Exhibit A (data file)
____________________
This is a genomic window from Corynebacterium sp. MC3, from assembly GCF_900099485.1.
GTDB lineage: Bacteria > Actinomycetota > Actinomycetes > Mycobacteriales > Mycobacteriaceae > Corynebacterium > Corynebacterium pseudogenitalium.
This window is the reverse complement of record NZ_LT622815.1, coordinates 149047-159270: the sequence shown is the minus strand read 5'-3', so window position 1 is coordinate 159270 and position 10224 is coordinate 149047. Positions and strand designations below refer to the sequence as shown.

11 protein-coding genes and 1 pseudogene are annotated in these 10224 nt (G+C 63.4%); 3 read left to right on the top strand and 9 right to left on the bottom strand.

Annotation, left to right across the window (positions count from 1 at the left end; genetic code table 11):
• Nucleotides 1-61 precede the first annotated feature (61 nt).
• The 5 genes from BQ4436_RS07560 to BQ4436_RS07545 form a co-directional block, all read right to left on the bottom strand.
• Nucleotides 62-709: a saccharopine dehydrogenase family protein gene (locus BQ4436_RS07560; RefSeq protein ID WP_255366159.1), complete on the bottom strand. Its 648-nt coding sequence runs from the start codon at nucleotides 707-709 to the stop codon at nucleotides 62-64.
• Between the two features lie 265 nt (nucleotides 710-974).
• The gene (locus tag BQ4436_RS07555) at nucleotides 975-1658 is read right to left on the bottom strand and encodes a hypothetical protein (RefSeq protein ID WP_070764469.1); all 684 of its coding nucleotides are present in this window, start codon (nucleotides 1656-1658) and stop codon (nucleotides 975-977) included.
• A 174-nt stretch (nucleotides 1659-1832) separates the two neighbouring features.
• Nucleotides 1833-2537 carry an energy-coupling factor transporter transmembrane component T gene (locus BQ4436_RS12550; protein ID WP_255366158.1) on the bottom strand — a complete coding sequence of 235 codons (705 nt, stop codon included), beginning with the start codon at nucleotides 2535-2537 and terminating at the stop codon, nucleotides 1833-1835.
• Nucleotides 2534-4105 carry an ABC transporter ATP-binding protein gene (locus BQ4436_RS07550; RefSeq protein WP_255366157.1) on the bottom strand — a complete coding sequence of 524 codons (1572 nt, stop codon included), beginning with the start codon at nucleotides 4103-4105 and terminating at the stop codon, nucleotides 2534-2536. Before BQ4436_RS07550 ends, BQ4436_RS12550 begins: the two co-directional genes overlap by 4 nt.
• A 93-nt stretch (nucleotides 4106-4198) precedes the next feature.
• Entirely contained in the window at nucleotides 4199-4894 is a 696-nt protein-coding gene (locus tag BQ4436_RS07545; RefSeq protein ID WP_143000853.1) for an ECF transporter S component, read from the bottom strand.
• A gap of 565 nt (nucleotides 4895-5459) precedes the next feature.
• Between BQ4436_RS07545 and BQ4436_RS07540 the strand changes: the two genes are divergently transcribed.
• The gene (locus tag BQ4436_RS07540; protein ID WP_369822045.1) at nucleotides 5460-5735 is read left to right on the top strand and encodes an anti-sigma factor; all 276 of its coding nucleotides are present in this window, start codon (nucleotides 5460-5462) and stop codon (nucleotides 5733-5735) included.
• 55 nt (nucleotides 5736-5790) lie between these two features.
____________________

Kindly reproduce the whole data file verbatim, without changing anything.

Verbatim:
This is a genomic window from Corynebacterium sp. MC3, from assembly GCF_900099485.1.
GTDB lineage: Bacteria > Actinomycetota > Actinomycetes > Mycobacteriales > Mycobacteriaceae > Corynebacterium > Corynebacterium pseudogenitalium.
This window is the reverse complement of record NZ_LT622815.1, coordinates 149047-159270: the sequence shown is the minus strand read 5'-3', so window position 1 is coordinate 159270 and position 10224 is coordinate 149047. Positions and strand designations below refer to the sequence as shown.

11 protein-coding genes and 1 pseudogene are annotated in these 10224 nt (G+C 63.4%); 3 read left to right on the top strand and 9 right to left on the bottom strand.

Annotation, left to right across the window (positions count from 1 at the left end; genetic code table 11):
• Nucleotides 1-61 precede the first annotated feature (61 nt).
• The 5 genes from BQ4436_RS07560 to BQ4436_RS07545 form a co-directional block, all read right to left on the bottom strand.
• Nucleotides 62-709: a saccharopine dehydrogenase family protein gene (locus BQ4436_RS07560; RefSeq protein ID WP_255366159.1), complete on the bottom strand. Its 648-nt coding sequence runs from the start codon at nucleotides 707-709 to the stop codon at nucleotides 62-64.
• Between the two features lie 265 nt (nucleotides 710-974).
• The gene (locus tag BQ4436_RS07555) at nucleotides 975-1658 is read right to left on the bottom strand and encodes a hypothetical protein (RefSeq protein ID WP_070764469.1); all 684 of its coding nucleotides are present in this window, start codon (nucleotides 1656-1658) and stop codon (nucleotides 975-977) included.
• A 174-nt stretch (nucleotides 1659-1832) separates the two neighbouring features.
• Nucleotides 1833-2537 carry an energy-coupling factor transporter transmembrane component T gene (locus BQ4436_RS12550; protein ID WP_255366158.1) on the bottom strand — a complete coding sequence of 235 codons (705 nt, stop codon included), beginning with the start codon at nucleotides 2535-2537 and terminating at the stop codon, nucleotides 1833-1835.
• Nucleotides 2534-4105 carry an ABC transporter ATP-binding protein gene (locus BQ4436_RS07550; RefSeq protein WP_255366157.1) on the bottom strand — a complete coding sequence of 524 codons (1572 nt, stop codon included), beginning with the start codon at nucleotides 4103-4105 and terminating at the stop codon, nucleotides 2534-2536. Before BQ4436_RS07550 ends, BQ4436_RS12550 begins: the two co-directional genes overlap by 4 nt.
• A 93-nt stretch (nucleotides 4106-4198) precedes the next feature.
• Entirely contained in the window at nucleotides 4199-4894 is a 696-nt protein-coding gene (locus tag BQ4436_RS07545; RefSeq protein ID WP_143000853.1) for an ECF transporter S component, read from the bottom strand.
• A gap of 565 nt (nucleotides 4895-5459) precedes the next feature.
• Between BQ4436_RS07545 and BQ4436_RS07540 the strand changes: the two genes are divergently transcribed.
• The gene (locus tag BQ4436_RS07540; protein ID WP_369822045.1) at nucleotides 5460-5735 is read left to right on the top strand and encodes an anti-sigma factor; all 276 of its coding nucleotides are present in this window, start codon (nucleotides 5460-5462) and stop codon (nucleotides 5733-5735) included.
• 55 nt (nucleotides 5736-5790) lie between these two features.